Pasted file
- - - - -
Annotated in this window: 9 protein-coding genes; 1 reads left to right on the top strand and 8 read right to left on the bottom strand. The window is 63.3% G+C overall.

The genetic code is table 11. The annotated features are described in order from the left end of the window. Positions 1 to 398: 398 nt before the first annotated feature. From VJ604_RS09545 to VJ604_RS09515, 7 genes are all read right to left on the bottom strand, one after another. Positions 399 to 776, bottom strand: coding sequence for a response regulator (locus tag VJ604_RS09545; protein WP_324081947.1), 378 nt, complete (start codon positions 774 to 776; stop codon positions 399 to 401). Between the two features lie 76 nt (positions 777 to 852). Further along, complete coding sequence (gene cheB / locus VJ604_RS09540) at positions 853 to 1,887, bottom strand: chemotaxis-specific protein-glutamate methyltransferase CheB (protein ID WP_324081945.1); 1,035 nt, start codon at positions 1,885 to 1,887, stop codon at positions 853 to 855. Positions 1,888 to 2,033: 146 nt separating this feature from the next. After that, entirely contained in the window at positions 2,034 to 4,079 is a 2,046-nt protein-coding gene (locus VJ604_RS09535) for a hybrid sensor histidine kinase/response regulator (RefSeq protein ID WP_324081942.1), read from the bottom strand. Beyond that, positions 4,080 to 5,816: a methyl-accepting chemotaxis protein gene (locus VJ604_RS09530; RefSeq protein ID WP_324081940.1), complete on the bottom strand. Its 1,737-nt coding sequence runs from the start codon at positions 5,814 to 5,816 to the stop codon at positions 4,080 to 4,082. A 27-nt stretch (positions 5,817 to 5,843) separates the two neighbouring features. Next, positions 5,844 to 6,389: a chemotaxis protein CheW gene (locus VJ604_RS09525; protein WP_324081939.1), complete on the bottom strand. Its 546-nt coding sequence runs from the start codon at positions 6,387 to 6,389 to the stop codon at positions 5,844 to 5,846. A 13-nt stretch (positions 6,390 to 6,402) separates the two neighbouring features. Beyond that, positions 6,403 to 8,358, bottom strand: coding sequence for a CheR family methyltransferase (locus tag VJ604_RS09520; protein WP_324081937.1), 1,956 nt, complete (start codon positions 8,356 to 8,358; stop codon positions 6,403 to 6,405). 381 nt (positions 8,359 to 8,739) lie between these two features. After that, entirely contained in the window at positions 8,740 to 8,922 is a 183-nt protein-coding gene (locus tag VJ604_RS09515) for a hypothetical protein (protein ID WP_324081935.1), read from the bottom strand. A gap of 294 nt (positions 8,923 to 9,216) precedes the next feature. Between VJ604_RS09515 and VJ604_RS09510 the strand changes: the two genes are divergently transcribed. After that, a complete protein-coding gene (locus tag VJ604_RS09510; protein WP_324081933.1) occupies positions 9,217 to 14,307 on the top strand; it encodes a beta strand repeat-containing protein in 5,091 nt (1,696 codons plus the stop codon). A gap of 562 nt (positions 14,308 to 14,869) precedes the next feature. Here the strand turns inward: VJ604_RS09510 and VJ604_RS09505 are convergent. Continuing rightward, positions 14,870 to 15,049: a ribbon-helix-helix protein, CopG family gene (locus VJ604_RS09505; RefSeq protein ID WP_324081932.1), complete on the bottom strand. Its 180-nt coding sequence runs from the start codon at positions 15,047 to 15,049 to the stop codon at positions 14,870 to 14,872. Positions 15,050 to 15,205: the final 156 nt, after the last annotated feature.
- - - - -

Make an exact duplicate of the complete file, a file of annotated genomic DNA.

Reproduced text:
Annotated in this window: 9 protein-coding genes; 1 reads left to right on the top strand and 8 read right to left on the bottom strand. The window is 63.3% G+C overall.

The genetic code is table 11. The annotated features are described in order from the left end of the window. Positions 1 to 398: 398 nt before the first annotated feature. From VJ604_RS09545 to VJ604_RS09515, 7 genes are all read right to left on the bottom strand, one after another. Positions 399 to 776, bottom strand: coding sequence for a response regulator (locus tag VJ604_RS09545; protein WP_324081947.1), 378 nt, complete (start codon positions 774 to 776; stop codon positions 399 to 401). Between the two features lie 76 nt (positions 777 to 852). Further along, complete coding sequence (gene cheB / locus VJ604_RS09540) at positions 853 to 1,887, bottom strand: chemotaxis-specific protein-glutamate methyltransferase CheB (protein ID WP_324081945.1); 1,035 nt, start codon at positions 1,885 to 1,887, stop codon at positions 853 to 855. Positions 1,888 to 2,033: 146 nt separating this feature from the next. After that, entirely contained in the window at positions 2,034 to 4,079 is a 2,046-nt protein-coding gene (locus VJ604_RS09535) for a hybrid sensor histidine kinase/response regulator (RefSeq protein ID WP_324081942.1), read from the bottom strand. Beyond that, positions 4,080 to 5,816: a methyl-accepting chemotaxis protein gene (locus VJ604_RS09530; RefSeq protein ID WP_324081940.1), complete on the bottom strand. Its 1,737-nt coding sequence runs from the start codon at positions 5,814 to 5,816 to the stop codon at positions 4,080 to 4,082. A 27-nt stretch (positions 5,817 to 5,843) separates the two neighbouring features. Next, positions 5,844 to 6,389: a chemotaxis protein CheW gene (locus VJ604_RS09525; protein WP_324081939.1), complete on the bottom strand. Its 546-nt coding sequence runs from the start codon at positions 6,387 to 6,389 to the stop codon at positions 5,844 to 5,846. A 13-nt stretch (positions 6,390 to 6,402) separates the two neighbouring features. Beyond that, positions 6,403 to 8,358, bottom strand: coding sequence for a CheR family methyltransferase (locus tag VJ604_RS09520; protein WP_324081937.1), 1,956 nt, complete (start codon positions 8,356 to 8,358; stop codon positions 6,403 to 6,405). 381 nt (positions 8,359 to 8,739) lie between these two features. After that, entirely contained in the window at positions 8,740 to 8,922 is a 183-nt protein-coding gene (locus tag VJ604_RS09515) for a hypothetical protein (protein ID WP_324081935.1), read from the bottom strand. A gap of 294 nt (positions 8,923 to 9,216) precedes the next feature. Between VJ604_RS09515 and VJ604_RS09510 the strand changes: the two genes are divergently transcribed. After that, a complete protein-coding gene (locus tag VJ604_RS09510; protein WP_324081933.1) occupies positions 9,217 to 14,307 on the top strand; it encodes a beta strand repeat-containing protein in 5,091 nt (1,696 codons plus the stop codon). A gap of 562 nt (positions 14,308 to 14,869) precedes the next feature. Here the strand turns inward: VJ604_RS09510 and VJ604_RS09505 are convergent. Continuing rightward, positions 14,870 to 15,049: a ribbon-helix-helix protein, CopG family gene (locus VJ604_RS09505; RefSeq protein ID WP_324081932.1), complete on the bottom strand. Its 180-nt coding sequence runs from the start codon at positions 15,047 to 15,049 to the stop codon at positions 14,870 to 14,872. Positions 15,050 to 15,205: the final 156 nt, after the last annotated feature.